Jerry Bryant’s long-running JBTV hosted a concert featuring nationally renowned hometown duo, Local H, on a recent Thursday night. It was a one-of-a-kind musical experience for the 180 fans who packed the intimate River North recording studio.
For 90 minutes, singer/guitarist Scott Lucas and drummer Ryan Harding beat a thunder that shook the room like an arena.
In between songs, fans shouted encouragement and made requests directly to Lucas. He responded by telling jokes and sharing stories, usually without getting on the mike.
For Bryant, the Emmy award-winning founder of JBTV, it was another of nearly 3,000 shows that he and his small staff have recorded, filmed, edited, produced and broadcast over the last three decades.
Since 1984, JBTV has been memorializing live music — from Cake to Megadeath and Dave Matthews to Joey Ramone — enroute to creating one of the highest quality musical archives in the country.
JBTV was founded when Bryant, a commercial producer/editor for “like 300 clients,” noticed the number of excellent songs and performers that were going unnoticed.
“On the same reel that we had a clip from Madonna,” he explains, “there’d be another clip from a great unknown artist.”
So he started broadcasting the booty on “the only place where real people can get on TV:” public access Channel 19. A few weeks after it premiered, the show was picked up by WGBO.
These days, the concerts are broadcast every Wednesday night at 11:30 p.m. on PRISM/Ch. 62.4, every Saturday night at 1:00 a.m. on WJYS/Ch. 62 and webcast around the clock on JBTVmusic.com’s live-streaming video network channel.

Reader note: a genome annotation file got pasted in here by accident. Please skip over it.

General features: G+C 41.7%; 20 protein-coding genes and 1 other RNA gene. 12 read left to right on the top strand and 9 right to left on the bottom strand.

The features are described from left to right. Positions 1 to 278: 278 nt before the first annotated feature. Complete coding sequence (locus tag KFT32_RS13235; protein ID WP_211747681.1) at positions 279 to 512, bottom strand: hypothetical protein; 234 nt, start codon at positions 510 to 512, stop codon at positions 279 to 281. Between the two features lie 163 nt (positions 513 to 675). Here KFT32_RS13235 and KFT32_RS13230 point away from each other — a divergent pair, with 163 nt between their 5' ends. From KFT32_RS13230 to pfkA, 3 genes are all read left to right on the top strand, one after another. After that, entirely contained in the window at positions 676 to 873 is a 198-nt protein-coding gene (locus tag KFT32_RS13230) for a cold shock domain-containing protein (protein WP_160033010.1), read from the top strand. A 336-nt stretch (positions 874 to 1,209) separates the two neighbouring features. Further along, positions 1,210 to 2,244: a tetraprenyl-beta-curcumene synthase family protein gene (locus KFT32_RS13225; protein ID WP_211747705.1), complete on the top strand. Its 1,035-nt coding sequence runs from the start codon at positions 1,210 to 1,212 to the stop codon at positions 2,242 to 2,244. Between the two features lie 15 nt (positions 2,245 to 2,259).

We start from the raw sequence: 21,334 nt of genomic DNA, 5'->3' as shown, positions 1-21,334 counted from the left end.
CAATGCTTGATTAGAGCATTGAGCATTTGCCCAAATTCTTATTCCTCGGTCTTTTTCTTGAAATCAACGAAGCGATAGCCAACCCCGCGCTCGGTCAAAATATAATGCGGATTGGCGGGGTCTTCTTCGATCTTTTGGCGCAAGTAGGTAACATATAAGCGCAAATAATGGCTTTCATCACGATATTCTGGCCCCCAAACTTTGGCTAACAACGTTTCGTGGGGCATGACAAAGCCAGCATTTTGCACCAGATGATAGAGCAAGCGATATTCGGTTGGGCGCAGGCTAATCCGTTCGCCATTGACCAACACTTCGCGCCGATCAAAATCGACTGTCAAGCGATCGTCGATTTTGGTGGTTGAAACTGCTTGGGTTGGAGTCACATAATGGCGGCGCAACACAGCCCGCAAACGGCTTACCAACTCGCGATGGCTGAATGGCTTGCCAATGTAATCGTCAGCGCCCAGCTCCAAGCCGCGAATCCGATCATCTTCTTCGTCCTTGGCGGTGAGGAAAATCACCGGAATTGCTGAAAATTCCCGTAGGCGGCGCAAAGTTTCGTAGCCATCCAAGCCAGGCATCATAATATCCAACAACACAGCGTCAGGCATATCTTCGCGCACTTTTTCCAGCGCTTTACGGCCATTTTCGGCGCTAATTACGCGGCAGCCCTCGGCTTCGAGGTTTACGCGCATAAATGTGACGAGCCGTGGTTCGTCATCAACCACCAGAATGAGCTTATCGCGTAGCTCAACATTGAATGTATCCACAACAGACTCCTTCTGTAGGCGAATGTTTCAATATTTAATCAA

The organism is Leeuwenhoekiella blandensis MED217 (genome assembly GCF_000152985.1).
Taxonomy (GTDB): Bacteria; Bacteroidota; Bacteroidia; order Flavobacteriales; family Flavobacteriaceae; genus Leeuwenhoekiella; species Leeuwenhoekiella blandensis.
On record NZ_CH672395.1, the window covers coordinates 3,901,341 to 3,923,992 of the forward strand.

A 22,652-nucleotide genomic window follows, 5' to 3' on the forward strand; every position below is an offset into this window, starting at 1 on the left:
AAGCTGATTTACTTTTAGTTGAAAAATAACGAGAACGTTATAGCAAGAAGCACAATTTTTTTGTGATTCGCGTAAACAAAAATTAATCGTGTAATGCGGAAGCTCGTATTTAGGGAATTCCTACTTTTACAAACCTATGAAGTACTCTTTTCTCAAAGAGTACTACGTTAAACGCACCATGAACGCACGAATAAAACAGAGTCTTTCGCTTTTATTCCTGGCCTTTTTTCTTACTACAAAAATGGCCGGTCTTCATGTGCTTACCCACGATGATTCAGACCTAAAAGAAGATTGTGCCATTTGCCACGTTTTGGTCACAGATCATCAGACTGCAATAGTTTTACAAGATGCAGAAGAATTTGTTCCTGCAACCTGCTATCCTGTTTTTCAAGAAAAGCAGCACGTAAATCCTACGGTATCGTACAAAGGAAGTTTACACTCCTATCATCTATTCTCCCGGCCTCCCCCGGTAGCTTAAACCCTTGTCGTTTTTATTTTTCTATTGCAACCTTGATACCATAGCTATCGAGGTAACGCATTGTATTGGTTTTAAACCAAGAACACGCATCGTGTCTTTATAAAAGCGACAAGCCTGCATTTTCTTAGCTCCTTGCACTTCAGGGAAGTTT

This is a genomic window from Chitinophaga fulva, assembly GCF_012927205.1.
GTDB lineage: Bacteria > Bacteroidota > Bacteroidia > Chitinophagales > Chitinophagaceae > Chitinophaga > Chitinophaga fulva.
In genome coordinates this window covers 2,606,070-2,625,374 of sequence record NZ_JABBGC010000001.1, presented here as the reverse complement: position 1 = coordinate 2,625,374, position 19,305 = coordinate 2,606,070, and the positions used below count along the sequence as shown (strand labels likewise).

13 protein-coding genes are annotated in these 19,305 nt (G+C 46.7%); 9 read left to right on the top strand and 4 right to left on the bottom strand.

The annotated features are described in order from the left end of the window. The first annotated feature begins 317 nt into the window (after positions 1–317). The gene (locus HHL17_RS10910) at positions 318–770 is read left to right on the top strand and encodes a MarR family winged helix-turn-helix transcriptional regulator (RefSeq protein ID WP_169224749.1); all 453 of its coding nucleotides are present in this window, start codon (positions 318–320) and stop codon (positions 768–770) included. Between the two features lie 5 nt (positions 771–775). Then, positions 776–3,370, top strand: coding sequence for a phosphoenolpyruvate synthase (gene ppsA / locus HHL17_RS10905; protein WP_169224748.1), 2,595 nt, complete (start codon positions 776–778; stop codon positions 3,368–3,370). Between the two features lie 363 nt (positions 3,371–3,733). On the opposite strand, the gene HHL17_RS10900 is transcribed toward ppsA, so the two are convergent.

The shows initally featured up-and-coming artists who were short on exposure but tall on talent. It captured bands in the studio and in venues throughout the city. Early episodes included regional favorites, like the Smashing Pumpkins and Nine Inch Nails, as well as a 90s’ era Local H show at the Metro.
Current episodes feature the likes of Arctic Monkeys, Bastille, Capital Cities and Foster the People.
JBTV’s Grand Avenue production facility is equipped with nine HD cameras and a 24 track audio suite. The bands are often booked and promoted in partnership with Q101 FM. JBTV’s music director is Greg Corner, who also plays bass for Kill Hannah, another former guest performer that went on to become one of Chicago’s gifts to the music world.
The expertise and equipment make the studio one of the best resources for creating commercial content, according to JBTV executive producer Thomas Flynn.
“We see a lot of brands right now amplifying their strategy by promoting artists,” he says.
“What Jerry built to perfect live music — it’s the highest quality of audio and video production, the easiest turnkey way to work with a band. Bar none,” he says.
Although the show’s production capabilities and musical legacy have attracted national attention for years, its dedication to emerging talent is still a hallmark of Bryant’s mission.
At the Local H show, he seemed most proud of the fans who told him, “When I was 9 years-old I first discovered this band on JBTV.”
Then he remained in the studio until 5:30 a.m., editing the concert footage into a video that premiered Friday and scored thousands of hits before the weekend.